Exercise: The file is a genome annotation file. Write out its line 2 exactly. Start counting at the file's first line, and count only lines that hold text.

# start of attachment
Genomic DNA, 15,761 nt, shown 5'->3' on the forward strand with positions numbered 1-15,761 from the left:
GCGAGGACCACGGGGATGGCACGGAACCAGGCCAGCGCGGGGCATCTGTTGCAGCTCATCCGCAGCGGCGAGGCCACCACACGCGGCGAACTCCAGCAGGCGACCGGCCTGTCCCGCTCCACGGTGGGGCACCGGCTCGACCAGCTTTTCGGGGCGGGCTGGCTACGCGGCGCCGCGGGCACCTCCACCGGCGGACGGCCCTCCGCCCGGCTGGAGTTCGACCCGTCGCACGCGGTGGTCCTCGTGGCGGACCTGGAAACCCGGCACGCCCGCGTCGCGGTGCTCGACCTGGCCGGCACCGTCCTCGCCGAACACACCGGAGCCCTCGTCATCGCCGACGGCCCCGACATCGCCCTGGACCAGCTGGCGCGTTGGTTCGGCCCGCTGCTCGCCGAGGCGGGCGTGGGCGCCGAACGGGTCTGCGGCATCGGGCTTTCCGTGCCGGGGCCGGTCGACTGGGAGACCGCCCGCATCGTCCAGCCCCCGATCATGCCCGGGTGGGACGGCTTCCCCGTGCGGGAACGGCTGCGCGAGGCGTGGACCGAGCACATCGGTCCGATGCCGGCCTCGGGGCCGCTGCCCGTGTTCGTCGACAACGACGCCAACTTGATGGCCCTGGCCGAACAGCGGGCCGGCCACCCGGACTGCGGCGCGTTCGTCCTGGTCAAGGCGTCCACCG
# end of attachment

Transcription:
GCGAGGACCACGGGGATGGCACGGAACCAGGCCAGCGCGGGGCATCTGTTGCAGCTCATCCGCAGCGGCGAGGCCACCACACGCGGCGAACTCCAGCAGGCGACCGGCCTGTCCCGCTCCACGGTGGGGCACCGGCTCGACCAGCTTTTCGGGGCGGGCTGGCTACGCGGCGCCGCGGGCACCTCCACCGGCGGACGGCCCTCCGCCCGGCTGGAGTTCGACCCGTCGCACGCGGTGGTCCTCGTGGCGGACCTGGAAACCCGGCACGCCCGCGTCGCGGTGCTCGACCTGGCCGGCACCGTCCTCGCCGAACACACCGGAGCCCTCGTCATCGCCGACGGCCCCGACATCGCCCTGGACCAGCTGGCGCGTTGGTTCGGCCCGCTGCTCGCCGAGGCGGGCGTGGGCGCCGAACGGGTCTGCGGCATCGGGCTTTCCGTGCCGGGGCCGGTCGACTGGGAGACCGCCCGCATCGTCCAGCCCCCGATCATGCCCGGGTGGGACGGCTTCCCCGTGCGGGAACGGCTGCGCGAGGCGTGGACCGAGCACATCGGTCCGATGCCGGCCTCGGGGCCGCTGCCCGTGTTCGTCGACAACGACGCCAACTTGATGGCCCTGGCCGAACAGCGGGCCGGCCACCCGGACTGCGGCGCGTTCGTCCTGGTCAAGGCGTCCACCG